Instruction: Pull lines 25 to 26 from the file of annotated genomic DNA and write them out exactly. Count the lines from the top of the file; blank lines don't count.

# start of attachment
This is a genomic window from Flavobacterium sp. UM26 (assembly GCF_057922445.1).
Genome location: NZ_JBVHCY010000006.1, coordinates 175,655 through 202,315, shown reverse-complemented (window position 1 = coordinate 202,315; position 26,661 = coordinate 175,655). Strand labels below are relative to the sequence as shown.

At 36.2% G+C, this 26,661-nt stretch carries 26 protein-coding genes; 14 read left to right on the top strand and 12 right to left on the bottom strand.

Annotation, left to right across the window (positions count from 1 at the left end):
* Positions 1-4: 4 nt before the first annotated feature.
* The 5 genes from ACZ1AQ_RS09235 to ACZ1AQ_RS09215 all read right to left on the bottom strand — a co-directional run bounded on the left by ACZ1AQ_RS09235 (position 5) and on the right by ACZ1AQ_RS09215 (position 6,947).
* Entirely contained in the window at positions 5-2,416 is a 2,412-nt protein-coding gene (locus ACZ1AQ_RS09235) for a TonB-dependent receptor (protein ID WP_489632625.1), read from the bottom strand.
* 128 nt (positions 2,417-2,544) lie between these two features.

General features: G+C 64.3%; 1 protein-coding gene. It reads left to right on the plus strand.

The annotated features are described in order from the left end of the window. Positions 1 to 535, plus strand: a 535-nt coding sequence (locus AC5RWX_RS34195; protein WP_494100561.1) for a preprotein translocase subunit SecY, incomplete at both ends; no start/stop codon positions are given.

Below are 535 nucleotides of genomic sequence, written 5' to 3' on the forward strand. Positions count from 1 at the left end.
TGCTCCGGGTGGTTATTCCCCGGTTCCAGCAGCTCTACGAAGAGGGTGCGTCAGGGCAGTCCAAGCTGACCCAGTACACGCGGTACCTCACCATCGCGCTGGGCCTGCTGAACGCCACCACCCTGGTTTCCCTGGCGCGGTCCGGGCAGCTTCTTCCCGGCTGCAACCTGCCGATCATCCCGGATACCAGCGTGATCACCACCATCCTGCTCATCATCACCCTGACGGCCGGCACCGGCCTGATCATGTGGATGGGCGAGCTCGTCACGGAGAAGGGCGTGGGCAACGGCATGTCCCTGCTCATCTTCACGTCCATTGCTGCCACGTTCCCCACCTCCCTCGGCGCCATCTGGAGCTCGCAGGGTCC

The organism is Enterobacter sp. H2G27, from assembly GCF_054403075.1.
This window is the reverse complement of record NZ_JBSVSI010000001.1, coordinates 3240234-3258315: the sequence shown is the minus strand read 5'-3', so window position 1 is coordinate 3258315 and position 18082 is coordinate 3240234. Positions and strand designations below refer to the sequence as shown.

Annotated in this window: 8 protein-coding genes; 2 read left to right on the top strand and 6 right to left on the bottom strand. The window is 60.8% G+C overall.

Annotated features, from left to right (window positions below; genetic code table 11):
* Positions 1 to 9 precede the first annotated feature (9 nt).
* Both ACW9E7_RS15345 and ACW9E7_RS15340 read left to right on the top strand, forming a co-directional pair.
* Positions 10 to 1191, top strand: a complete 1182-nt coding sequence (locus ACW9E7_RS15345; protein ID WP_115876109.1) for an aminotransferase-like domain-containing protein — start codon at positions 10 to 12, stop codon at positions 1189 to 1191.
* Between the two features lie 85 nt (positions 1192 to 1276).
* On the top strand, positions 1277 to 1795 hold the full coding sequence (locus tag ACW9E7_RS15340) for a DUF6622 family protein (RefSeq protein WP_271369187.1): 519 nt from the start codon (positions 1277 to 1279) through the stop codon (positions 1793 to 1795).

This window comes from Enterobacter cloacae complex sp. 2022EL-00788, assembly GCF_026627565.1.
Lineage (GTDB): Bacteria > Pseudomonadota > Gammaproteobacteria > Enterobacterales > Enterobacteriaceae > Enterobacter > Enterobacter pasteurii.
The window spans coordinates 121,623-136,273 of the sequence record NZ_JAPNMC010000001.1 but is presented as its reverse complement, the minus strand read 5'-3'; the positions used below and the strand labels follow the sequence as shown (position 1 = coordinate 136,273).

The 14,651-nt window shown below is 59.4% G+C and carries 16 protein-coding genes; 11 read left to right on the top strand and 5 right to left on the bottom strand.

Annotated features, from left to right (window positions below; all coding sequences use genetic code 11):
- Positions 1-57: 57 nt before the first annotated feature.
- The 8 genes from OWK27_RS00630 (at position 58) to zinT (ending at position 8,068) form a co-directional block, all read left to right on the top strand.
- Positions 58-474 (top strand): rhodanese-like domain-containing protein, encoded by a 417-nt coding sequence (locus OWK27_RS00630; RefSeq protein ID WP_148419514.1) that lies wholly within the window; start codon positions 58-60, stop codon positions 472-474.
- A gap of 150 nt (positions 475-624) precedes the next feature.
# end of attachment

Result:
The 14,651-nt window shown below is 59.4% G+C and carries 16 protein-coding genes; 11 read left to right on the top strand and 5 right to left on the bottom strand.

Annotated features, from left to right (window positions below; all coding sequences use genetic code 11):